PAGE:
Beaton: Gimme back my hour!
The Aspen Beat
It’s been a week now, and the government still has not returned the hour it stole from us on March 9.
They call it daylight saving time. Like all wonderful government institutions — from the IRS to the TSA — it goes by an acronym. It’s “DST.”
It’s a “savings” in the way that government spending is an “investment.” Each spring they steal an hour of our life. They return it — without interest — in the fall after everyone has finally gotten accustomed to its absence so that everyone can then try to get reaccustomed to its presence.
Since when does the government get to decide what time it is? Isn’t this just the government jerking our chains?
As always, they deny it. They say it’s for our own good — just like the mandates of Obamacare, the ban on big sodas and Aspen’s monstrosity of an art museum.
Here’s their do-good rationale: It’s supposed to save energy. Benjamin Franklin suggested the idea (tongue-in-cheek, most historians think) as a way to burn fewer candles by shifting the daylight hours into the evening when people are awake and away from the early morning when they are still sleeping. These days, the rationale goes, it lets us burn less electricity for light bulbs in the evening just as it would have let Franklin burn fewer candles.
Don’t believe it. What Franklin didn’t consider, understandably, was the advent of air conditioning. Studies now show that whatever savings result from burning fewer light bulbs in the evening are more than offset by running additional air conditioners. It’s hotter, you see, when the sun is up.
That’s not all. Other studies published in Scientific American, National Geographic, The New York Times, The Wall Street Journal and various peer-reviewed medical and scientific journals show that the transition to and from DST is associated with:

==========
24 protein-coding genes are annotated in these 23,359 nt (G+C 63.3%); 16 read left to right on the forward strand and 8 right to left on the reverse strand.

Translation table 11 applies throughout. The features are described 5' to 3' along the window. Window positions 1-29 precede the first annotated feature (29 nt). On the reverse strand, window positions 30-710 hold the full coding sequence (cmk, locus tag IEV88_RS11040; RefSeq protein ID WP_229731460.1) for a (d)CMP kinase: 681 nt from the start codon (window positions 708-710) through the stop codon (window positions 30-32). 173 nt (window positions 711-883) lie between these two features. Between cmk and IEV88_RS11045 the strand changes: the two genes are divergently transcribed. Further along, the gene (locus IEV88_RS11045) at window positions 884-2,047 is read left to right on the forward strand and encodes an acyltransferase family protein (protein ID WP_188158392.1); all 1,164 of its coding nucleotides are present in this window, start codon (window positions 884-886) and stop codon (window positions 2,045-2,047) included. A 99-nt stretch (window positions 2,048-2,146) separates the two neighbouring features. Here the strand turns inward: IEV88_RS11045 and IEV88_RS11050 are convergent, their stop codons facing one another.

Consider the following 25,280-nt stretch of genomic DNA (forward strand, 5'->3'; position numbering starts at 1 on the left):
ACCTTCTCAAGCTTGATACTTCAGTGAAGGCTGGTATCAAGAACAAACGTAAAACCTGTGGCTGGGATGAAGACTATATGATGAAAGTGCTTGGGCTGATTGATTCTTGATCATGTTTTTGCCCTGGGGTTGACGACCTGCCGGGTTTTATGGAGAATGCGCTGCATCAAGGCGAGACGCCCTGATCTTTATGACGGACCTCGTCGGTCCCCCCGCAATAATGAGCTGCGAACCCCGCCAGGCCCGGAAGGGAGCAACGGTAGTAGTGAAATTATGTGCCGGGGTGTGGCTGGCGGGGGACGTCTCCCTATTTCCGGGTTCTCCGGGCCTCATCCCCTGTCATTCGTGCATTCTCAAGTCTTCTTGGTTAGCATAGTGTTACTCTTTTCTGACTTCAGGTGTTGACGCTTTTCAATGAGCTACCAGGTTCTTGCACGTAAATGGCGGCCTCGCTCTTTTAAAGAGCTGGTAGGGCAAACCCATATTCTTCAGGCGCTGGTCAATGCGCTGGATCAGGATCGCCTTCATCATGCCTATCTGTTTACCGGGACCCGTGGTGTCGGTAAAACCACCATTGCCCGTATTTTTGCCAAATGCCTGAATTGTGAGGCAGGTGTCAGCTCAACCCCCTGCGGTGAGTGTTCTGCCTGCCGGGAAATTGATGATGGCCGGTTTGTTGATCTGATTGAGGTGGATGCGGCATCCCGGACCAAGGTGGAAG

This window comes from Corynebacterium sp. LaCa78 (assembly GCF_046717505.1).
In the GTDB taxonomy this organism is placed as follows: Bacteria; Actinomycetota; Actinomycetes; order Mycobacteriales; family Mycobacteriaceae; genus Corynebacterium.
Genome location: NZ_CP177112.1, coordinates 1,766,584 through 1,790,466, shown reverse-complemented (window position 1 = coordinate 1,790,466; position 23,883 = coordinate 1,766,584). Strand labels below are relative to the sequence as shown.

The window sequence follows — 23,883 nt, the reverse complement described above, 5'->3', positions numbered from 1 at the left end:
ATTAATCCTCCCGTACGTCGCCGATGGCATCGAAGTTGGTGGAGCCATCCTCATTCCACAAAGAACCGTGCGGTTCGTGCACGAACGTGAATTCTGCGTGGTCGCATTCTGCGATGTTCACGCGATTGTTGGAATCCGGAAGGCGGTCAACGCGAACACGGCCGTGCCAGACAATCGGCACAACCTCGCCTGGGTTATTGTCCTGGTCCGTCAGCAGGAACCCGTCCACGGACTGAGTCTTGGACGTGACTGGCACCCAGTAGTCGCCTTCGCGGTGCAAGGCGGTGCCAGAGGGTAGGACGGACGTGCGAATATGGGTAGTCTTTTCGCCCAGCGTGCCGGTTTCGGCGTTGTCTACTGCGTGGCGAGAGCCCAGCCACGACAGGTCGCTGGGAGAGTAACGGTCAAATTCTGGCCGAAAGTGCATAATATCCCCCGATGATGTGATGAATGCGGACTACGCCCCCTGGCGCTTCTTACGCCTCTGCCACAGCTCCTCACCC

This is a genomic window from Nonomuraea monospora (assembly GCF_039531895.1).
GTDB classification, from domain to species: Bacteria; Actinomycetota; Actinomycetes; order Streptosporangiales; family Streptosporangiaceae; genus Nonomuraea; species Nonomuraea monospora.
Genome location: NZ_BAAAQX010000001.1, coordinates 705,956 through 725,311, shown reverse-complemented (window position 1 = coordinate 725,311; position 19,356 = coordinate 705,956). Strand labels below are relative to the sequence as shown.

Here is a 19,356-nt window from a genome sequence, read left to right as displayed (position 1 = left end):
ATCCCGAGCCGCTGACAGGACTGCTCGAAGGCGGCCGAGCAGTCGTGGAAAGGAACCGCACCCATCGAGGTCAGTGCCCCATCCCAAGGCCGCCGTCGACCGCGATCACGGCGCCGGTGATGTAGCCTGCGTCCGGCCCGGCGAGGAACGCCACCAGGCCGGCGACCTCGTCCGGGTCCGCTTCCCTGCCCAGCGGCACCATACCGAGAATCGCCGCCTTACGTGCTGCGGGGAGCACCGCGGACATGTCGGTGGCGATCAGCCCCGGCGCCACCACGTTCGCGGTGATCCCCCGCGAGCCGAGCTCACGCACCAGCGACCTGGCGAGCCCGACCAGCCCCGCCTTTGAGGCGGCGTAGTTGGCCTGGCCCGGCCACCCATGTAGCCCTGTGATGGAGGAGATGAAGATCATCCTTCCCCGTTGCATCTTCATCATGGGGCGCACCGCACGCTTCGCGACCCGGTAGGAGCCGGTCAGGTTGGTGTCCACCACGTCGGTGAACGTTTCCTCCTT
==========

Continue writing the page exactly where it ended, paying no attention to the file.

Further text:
• Higher suicide rates.
• Lower productivity.
• More “cyber-loafing.”
• More traffic accidents.
• More traffic fatalities.
• More illness, including the mental kind.
• More gasoline consumption.
• More heart attacks.
• Worse milk production from dairy cows that are confused by the rescheduling of milking time.
• Less exercise.
• And, worst of all, more golf.
In fact, DST was first implemented by “President” Woodrow Wilson, who candidly admitted that he liked more daylight in the evening for his favorite “sport” of golf. (No, golf is not a real sport, Wilson was not a real president, and real presidents like Abraham Lincoln and Teddy Roosevelt didn’t play golf or monkey with the clocks, OK?).
Predictably, those who defend DST, despite the evidence, tend to be part of the government that imposes it on us.
So the answer to my question is yes. Yes, this is indeed the government jerking our chains. It reminds me of a certain pretentious resort full of little jack-booted, social-engineering government totalitarians where they regulate everything from the length of a dog leash to the menu of a restaurant, all in the name of tolerance and diversity, and at noon each day they wake you with the fire-station horn just to remind you that they’re the boss.
Except that between March and October they screw with the clocks in the middle of the night and then blow the noon boss-horn when it’s really only 11 a.m. — just to remind you that they not only are the boss but that they also get to choose how and when to remind you that they are.
Real citizens — real men and real women — would not let the government change the time of day. We would say, “Let’s meet at the bar around 11 p.m., real time, and drink, drink, drink till closing.” And when the bar wanted to close at 2 a.m., government time, when it’s only 1 a.m., real time, we’d refuse to leave and we’d make them put us all in jail, where we’d puke all over everything until they freed the hour that they’d clock-napped.
Then we’d go home to bed and sleep till their noon boss-horn awakens us at 11 a.m., and then we’d go down to the fire station and demolish the infernal thing (along with the “fire museum” that they spent $5 million of our money on).
But we don’t do that. Because long ago we made government our nanny. The nanny told us to go to sleep. So we went to sleep. And in our sleep the nanny did, and does, unspeakable things to us.
Maybe it’s time to wake up.
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